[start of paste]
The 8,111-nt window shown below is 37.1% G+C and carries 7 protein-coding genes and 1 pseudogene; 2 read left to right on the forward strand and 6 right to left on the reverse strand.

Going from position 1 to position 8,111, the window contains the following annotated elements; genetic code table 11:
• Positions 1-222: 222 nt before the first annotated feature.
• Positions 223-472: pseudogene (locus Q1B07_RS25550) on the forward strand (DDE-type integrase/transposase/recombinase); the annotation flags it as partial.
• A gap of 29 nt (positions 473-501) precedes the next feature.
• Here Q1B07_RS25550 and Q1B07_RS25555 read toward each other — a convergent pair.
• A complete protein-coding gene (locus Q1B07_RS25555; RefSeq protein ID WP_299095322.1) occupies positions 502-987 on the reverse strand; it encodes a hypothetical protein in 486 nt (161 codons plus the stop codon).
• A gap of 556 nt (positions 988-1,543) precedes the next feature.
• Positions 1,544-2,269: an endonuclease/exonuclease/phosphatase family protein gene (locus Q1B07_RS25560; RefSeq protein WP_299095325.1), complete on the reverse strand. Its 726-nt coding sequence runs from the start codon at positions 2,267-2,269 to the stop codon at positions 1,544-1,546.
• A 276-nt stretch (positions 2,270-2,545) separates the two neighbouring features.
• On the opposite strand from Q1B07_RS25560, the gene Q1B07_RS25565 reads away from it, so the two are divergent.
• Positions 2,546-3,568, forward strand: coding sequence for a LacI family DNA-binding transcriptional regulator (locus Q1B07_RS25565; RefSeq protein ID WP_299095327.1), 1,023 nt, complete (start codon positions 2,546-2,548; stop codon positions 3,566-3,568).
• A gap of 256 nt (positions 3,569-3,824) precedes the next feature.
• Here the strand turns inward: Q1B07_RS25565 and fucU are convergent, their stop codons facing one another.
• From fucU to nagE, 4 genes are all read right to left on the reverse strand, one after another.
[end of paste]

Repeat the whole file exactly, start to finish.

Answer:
The 8,111-nt window shown below is 37.1% G+C and carries 7 protein-coding genes and 1 pseudogene; 2 read left to right on the forward strand and 6 right to left on the reverse strand.

Going from position 1 to position 8,111, the window contains the following annotated elements; genetic code table 11:
• Positions 1-222: 222 nt before the first annotated feature.
• Positions 223-472: pseudogene (locus Q1B07_RS25550) on the forward strand (DDE-type integrase/transposase/recombinase); the annotation flags it as partial.
• A gap of 29 nt (positions 473-501) precedes the next feature.
• Here Q1B07_RS25550 and Q1B07_RS25555 read toward each other — a convergent pair.
• A complete protein-coding gene (locus Q1B07_RS25555; RefSeq protein ID WP_299095322.1) occupies positions 502-987 on the reverse strand; it encodes a hypothetical protein in 486 nt (161 codons plus the stop codon).
• A gap of 556 nt (positions 988-1,543) precedes the next feature.
• Positions 1,544-2,269: an endonuclease/exonuclease/phosphatase family protein gene (locus Q1B07_RS25560; RefSeq protein WP_299095325.1), complete on the reverse strand. Its 726-nt coding sequence runs from the start codon at positions 2,267-2,269 to the stop codon at positions 1,544-1,546.
• A 276-nt stretch (positions 2,270-2,545) separates the two neighbouring features.
• On the opposite strand from Q1B07_RS25560, the gene Q1B07_RS25565 reads away from it, so the two are divergent.
• Positions 2,546-3,568, forward strand: coding sequence for a LacI family DNA-binding transcriptional regulator (locus Q1B07_RS25565; RefSeq protein ID WP_299095327.1), 1,023 nt, complete (start codon positions 2,546-2,548; stop codon positions 3,566-3,568).
• A gap of 256 nt (positions 3,569-3,824) precedes the next feature.
• Here the strand turns inward: Q1B07_RS25565 and fucU are convergent, their stop codons facing one another.
• From fucU to nagE, 4 genes are all read right to left on the reverse strand, one after another.